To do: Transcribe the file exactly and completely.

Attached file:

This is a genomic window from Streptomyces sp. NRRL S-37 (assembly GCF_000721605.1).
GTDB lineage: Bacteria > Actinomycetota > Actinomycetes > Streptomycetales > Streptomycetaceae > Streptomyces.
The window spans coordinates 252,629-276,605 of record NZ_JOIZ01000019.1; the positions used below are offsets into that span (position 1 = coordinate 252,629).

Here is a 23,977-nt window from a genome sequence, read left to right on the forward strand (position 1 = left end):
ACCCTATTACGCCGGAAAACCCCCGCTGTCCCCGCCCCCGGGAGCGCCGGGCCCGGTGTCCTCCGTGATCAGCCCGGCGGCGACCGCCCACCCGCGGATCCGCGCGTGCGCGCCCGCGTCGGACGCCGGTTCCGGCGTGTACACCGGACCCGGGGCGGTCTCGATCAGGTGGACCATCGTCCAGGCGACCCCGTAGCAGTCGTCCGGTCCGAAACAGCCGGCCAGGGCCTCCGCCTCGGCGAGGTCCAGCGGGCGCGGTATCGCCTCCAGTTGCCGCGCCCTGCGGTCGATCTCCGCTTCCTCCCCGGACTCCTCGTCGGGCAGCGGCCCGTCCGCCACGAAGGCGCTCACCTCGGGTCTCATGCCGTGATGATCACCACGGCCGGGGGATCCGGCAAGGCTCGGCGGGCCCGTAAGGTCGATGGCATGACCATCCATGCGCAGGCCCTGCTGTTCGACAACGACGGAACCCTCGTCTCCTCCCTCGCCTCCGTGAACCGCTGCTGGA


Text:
This is a genomic window from Streptomyces sp. NRRL S-37 (assembly GCF_000721605.1).
GTDB lineage: Bacteria > Actinomycetota > Actinomycetes > Streptomycetales > Streptomycetaceae > Streptomyces.
The window spans coordinates 252,629-276,605 of record NZ_JOIZ01000019.1; the positions used below are offsets into that span (position 1 = coordinate 252,629).

Here is a 23,977-nt window from a genome sequence, read left to right on the forward strand (position 1 = left end):
ACCCTATTACGCCGGAAAACCCCCGCTGTCCCCGCCCCCGGGAGCGCCGGGCCCGGTGTCCTCCGTGATCAGCCCGGCGGCGACCGCCCACCCGCGGATCCGCGCGTGCGCGCCCGCGTCGGACGCCGGTTCCGGCGTGTACACCGGACCCGGGGCGGTCTCGATCAGGTGGACCATCGTCCAGGCGACCCCGTAGCAGTCGTCCGGTCCGAAACAGCCGGCCAGGGCCTCCGCCTCGGCGAGGTCCAGCGGGCGCGGTATCGCCTCCAGTTGCCGCGCCCTGCGGTCGATCTCCGCTTCCTCCCCGGACTCCTCGTCGGGCAGCGGCCCGTCCGCCACGAAGGCGCTCACCTCGGGTCTCATGCCGTGATGATCACCACGGCCGGGGGATCCGGCAAGGCTCGGCGGGCCCGTAAGGTCGATGGCATGACCATCCATGCGCAGGCCCTGCTGTTCGACAACGACGGAACCCTCGTCTCCTCCCTCGCCTCCGTGAACCGCTGCTGGA